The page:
Most recent Press Releases

  • The African Wild Dog: An Ambassador for the World’s Largest Terrestrial Conservation Area

    The world’s largest terrestrial conservation area is located in southern Africa and covers 520,000 square kilometers spanning five countries. A study from the University of Zurich now shows that the endangered African wild dog mostly remains within the boundaries of the Kavango-Zambezi Transfrontier Conservation Area (KAZA) when dispersing, thus highlighting the relevance of such a large-scale conservation initiative for maintaining key wildlife corridors of threatened species.

  • Defective Epithelial Barriers Linked to Two Billion Chronic Diseases

    Humans are exposed to a variety of toxins and chemicals every day. According to the epithelial barrier hypothesis, exposure to many of these substances damages the epithelium, the thin layer of cells that covers the surface of our skin, lungs and intestine. Defective epithelial barriers have been linked to a rise in almost two billion allergic, autoimmune, neurodegenerative and psychiatric diseases.

  • Biomarker Detects Severe COVID-19 Early On

    Severe cases of COVID-19 can now be detected at an early stage. Researchers at the University of Zurich have identified the first biomarker that can reliably predict which patients will develop severe symptoms. This can help to improve the treatment of severe cases of COVID-19.

  • Stress and Mental Health Problems During First COVID-19 Lockdown

    One-third of children and adolescents experienced mental health problems during the first COVID-19 lockdown in Switzerland. Parents and young adults also perceived considerable stress, yet the perceived stresses differed from those of children and adolescents, the first Switzerland-wide representative study by the University of Zurich and La Source School of Nursing Lausanne has shown.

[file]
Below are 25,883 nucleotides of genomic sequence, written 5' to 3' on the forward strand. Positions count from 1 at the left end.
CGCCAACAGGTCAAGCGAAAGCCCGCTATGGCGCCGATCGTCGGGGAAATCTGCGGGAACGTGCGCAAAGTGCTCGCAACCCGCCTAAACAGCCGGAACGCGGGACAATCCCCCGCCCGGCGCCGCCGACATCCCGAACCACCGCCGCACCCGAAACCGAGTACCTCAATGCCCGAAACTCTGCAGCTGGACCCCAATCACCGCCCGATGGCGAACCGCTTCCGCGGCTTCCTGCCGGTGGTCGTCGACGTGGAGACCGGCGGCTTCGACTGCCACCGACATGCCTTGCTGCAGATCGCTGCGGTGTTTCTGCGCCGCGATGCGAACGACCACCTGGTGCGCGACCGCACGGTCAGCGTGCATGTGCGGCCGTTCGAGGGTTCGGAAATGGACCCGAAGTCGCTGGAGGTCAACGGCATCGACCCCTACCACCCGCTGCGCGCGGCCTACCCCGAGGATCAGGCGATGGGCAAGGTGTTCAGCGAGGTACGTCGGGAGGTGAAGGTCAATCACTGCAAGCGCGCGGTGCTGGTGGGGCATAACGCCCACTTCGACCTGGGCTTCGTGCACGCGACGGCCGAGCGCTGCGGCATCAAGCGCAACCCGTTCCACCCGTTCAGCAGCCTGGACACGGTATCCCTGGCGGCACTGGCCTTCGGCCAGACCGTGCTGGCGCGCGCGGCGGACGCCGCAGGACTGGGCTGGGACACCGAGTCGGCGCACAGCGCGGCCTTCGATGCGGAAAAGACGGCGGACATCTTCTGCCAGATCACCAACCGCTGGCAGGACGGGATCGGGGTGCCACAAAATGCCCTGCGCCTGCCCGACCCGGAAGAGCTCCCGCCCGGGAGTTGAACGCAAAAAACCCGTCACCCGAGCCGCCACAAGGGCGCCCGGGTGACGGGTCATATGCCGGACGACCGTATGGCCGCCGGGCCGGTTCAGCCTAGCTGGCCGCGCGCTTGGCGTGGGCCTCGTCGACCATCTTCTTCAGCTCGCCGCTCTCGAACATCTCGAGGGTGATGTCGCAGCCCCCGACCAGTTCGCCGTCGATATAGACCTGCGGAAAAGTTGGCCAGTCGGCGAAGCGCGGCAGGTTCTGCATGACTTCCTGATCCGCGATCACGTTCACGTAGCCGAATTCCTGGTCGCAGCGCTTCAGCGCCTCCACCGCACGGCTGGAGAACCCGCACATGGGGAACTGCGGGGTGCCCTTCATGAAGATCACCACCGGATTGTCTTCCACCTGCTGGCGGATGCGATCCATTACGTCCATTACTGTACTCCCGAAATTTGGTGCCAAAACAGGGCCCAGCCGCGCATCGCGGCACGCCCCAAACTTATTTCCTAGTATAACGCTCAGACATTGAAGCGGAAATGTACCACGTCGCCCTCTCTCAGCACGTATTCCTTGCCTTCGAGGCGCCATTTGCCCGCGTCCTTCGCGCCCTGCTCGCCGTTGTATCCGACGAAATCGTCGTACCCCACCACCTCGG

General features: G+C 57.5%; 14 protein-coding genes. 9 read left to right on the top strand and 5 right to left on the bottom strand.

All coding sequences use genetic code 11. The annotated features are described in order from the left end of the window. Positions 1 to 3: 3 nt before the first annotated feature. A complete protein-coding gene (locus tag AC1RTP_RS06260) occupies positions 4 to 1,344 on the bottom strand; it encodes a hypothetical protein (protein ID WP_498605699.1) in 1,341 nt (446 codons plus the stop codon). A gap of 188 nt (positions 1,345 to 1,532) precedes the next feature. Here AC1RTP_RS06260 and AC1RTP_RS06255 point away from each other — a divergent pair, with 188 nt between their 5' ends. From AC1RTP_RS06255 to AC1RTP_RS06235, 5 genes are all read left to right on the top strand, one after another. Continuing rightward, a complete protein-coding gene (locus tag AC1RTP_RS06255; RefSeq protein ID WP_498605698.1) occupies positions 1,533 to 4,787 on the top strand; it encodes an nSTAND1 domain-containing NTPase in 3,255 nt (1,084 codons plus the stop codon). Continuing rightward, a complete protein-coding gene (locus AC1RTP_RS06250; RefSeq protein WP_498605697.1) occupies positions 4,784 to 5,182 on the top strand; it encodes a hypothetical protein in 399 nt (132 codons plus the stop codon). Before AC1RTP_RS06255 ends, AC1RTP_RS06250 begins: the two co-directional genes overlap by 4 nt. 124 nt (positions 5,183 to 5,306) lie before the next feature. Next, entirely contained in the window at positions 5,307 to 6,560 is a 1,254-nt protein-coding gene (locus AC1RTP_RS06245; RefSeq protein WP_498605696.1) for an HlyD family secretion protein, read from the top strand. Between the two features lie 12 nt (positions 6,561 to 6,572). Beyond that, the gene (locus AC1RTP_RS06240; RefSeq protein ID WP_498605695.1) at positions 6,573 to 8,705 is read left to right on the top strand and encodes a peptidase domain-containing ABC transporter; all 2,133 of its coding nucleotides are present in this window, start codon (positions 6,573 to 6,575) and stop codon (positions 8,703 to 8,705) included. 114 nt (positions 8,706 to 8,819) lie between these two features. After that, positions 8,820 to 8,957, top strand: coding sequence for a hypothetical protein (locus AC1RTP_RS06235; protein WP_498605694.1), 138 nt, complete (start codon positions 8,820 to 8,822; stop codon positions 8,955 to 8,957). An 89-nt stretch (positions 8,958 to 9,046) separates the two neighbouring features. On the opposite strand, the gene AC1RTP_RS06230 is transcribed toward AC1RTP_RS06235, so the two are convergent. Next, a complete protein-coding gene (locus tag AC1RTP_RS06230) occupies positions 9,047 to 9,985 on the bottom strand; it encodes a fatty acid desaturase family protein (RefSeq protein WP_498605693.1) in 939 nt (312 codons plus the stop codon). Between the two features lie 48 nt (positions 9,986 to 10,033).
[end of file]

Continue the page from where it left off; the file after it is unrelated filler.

• The First Comprehensive Single-Cell Atlas of Human Teeth

    Researchers at the University Zurich have mapped the first complete atlas of single cells that make up the human teeth. Their research shows that the composition of human dental pulp and periodontium vary greatly. Their findings open up new avenues for cell-based dental therapeutic approaches.

  • UZH Awards Seven Honorary Doctorates

    The 2021 Dies academicus has received a new digital dress-up, with the day’s proceedings available online through an interactive platform. The University of Zurich has awarded honorary doctorates to musician Rudolf Lutz, notary Jürg Schmid, financial expert Bruno Biais as well as CT specialist Thomas Flohr. Further honorary doctorates have gone to veterinarian Lothar Wieler, German studies scholar Anil Bhatti and ornithologist Werner Müller.

  • Toward a More Digital, Sustainable and Diverse Future

    The University of Zurich wants to harness the digital advances and the experience gained from the coronavirus pandemic to provide a targeted mix of classroom and online formats in the future. Learning will thus become a more individual, flexible and accessible process. More emphasis will also be placed on sustainability and diversity in the coming years.

  • UZH Researchers Find New Measure to Predict Stress Resilience

    Neuroeconomists, psychologists, and physicians at the University of Zurich show that increased sensitivity in a specific region of the brain contributes to the development of anxiety and depression in response to real-life stress. Their study establishes an objective neurobiological measure for stress resilience in humans.

  • Joyful Screams Perceived More Strongly than Screams of Fear or Anger

    The human scream signals more than fear of imminent danger or entanglement in social conflicts. Screaming can also express joy or excitement. For the first time, researchers at the University of Zurich have demonstrated that non-alarming screams are even perceived and processed by the brain more efficiently than their alarming counterparts.

  • Modern Human Brain Originated in Africa Around 1.7 Million Years Ago